Why not use heat ? Makes it ALOT easier to bend. I'm speaking from experiance.It wont deform if you heat evenly. If your worried about deformation fill with sand as blondie said. Also if you form it to a radius you shouldn't have to choose your points and waste pipe , I never had to waste any.I'd have gotten run off for wasting unneccesary material.
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  8. #8
    Join Date
    Feb 2008
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    Default pipe

    i have formed, hot and cold, a lot of steel and aluminum. heat for bending is always localized. i am calculating, using a chord length of ten feet that would make the included angle between the chord app sixty degrees. pi x d is equal to about sixty three feet. i am working to inside numbers here; custormarily i would be calculating to the mean diameter of the pipe in circumference.

    using these numbers i am estimating the rise from the chord to the underside of the arc at app sixteen inches. this should be not to difficult to bend. if you are locked into the sch forty go for it, but if you can order some sch ten.

    if you rolled semi circles to 20 feet in diameter you had something other than a twenty foot diameter as it would take three lengths of 21 foot sch forty to make the correct diameter. again pi x d.

  9. #9
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    Feb 2008
    Location
    miami
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    261

    Default two further points

    1. we are talking about bending a schedule forty pipe to a radius of 120 inches. elevation from c/l of chord, app 16 inches. this is not a tight bend. therefore we will not be needing any sand. sch forty pipe has app a 5/32 wall. beefy enough to not need any sand.

    2. this whole excercise is about deformation of the steel pipe to get to the specified radius. bending IS deformation. as to wasting pipe it depends on what kind of product you want to put out. as i said earlier. i have done a lot of this. pipe is cheap.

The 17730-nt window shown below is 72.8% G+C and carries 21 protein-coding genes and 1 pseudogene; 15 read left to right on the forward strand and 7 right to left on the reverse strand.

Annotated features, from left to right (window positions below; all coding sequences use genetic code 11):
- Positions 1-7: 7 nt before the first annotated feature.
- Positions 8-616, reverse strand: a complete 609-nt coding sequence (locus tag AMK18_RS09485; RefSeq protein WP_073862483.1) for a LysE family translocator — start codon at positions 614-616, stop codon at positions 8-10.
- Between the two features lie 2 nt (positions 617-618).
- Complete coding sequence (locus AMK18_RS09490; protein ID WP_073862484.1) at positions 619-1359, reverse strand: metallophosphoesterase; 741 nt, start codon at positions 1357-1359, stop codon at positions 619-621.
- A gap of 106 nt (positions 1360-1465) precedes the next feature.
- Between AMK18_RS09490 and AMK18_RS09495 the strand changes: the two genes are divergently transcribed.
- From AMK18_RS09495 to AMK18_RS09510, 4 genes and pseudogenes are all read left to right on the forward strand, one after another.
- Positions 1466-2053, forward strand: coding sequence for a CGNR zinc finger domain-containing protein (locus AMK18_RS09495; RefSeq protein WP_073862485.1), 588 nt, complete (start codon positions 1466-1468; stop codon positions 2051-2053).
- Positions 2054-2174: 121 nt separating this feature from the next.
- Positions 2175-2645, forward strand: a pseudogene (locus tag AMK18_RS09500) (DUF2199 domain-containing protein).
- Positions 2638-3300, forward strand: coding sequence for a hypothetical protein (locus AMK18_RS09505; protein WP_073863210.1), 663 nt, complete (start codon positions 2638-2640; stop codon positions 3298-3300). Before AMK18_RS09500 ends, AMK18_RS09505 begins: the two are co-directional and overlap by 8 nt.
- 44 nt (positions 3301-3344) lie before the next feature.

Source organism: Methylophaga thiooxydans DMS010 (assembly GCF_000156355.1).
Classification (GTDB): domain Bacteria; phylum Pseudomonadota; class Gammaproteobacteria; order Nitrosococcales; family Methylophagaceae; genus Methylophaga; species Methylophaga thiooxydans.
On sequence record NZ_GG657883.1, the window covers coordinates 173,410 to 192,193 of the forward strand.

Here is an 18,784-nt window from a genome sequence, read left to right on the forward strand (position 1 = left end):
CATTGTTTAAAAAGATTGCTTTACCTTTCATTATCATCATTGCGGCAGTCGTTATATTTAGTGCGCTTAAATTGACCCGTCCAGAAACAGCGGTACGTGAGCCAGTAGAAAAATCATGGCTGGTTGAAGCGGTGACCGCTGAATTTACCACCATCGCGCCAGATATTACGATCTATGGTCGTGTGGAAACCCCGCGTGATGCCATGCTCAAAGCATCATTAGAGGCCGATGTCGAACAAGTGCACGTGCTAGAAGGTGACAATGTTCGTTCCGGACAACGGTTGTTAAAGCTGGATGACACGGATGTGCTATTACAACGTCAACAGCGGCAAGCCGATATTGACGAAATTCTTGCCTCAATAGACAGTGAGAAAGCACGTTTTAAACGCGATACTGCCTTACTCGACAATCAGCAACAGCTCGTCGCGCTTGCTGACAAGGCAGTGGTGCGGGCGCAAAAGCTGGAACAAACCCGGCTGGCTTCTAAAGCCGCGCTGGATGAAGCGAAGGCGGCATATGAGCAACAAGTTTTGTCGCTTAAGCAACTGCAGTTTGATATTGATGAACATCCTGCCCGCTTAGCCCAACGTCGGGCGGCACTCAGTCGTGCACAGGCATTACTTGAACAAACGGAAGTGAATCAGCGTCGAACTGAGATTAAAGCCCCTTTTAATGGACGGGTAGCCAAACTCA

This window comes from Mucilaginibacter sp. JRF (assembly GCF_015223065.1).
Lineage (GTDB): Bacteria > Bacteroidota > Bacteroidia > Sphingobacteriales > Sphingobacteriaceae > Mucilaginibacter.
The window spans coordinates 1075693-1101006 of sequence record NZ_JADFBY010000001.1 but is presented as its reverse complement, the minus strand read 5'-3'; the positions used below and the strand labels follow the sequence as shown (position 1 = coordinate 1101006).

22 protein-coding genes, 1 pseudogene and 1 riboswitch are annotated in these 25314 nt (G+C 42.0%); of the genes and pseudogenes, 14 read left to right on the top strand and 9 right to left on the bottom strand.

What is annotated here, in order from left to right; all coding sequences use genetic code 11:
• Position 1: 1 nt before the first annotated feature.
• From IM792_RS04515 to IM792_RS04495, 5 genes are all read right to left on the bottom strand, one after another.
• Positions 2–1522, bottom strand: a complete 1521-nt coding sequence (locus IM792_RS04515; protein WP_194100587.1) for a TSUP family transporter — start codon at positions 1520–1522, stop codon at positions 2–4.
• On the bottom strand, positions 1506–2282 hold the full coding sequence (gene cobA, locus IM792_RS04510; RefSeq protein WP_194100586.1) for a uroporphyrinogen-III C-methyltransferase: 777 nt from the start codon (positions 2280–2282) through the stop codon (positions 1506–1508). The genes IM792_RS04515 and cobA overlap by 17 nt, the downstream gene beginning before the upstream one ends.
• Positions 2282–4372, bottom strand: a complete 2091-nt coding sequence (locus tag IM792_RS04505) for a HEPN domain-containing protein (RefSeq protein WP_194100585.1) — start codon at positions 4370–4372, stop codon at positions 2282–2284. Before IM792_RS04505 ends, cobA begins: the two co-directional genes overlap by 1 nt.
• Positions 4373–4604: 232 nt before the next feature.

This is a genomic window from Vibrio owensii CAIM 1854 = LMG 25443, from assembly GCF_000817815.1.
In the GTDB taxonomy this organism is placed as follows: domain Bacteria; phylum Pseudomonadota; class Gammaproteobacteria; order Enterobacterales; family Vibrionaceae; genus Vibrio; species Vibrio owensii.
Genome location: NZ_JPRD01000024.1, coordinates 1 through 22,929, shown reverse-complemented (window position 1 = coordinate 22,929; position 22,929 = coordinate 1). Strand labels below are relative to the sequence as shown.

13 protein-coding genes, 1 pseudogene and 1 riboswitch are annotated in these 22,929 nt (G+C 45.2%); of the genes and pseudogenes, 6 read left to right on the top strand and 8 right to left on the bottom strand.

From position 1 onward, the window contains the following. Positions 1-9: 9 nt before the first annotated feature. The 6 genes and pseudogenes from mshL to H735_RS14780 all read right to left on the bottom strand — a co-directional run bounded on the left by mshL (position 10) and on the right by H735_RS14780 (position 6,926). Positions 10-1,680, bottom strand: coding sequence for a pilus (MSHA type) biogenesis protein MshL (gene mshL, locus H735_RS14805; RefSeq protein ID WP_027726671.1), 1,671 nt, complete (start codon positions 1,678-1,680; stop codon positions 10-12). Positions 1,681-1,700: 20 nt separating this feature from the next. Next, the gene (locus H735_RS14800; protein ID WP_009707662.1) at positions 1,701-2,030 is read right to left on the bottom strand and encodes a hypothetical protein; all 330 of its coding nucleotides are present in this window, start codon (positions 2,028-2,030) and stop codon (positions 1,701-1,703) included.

10. #10
    Join Date
    Feb 2008
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    835

    Default

    Quote Originally Posted by garybdavis View Post
    I need to curve several pieces of 2 3/8 oilfield pipe...

    ...The only thing I'm unsure of is how much spring back I'll have and how to compensate for it...
    2" pipe is all 2.38" OD whether it is standard, extra strong, or double extra strong.

    Without knowing which cross section and grade of pipe, estimating spring back is impossible.

    Accurately predicting springback is a little more difficult. You generally need to run a bending process on a uniform batch of material and measure springback angle for several runs, then use statistical analysis to determine the spread. Material properties generally exceed their specifications and do vary a good bit from batch to batch. Therefore, test runs are the only way to really even get close to the actual quantity you are looking for.

    http://www.thefabricator.com/hydrofo...le.cfm?ID=1607

    Sure, you can whip up a bending die for a log splitter in a fast hurry, but in the time you spent correcting things it can't do well, you could have made a roll bender.

    If you MUST do it yourself, make a roll bender. Just scale up the HF model big enough (and strong enough) to do 2" pipe. You'll need some elbow grease to run it though.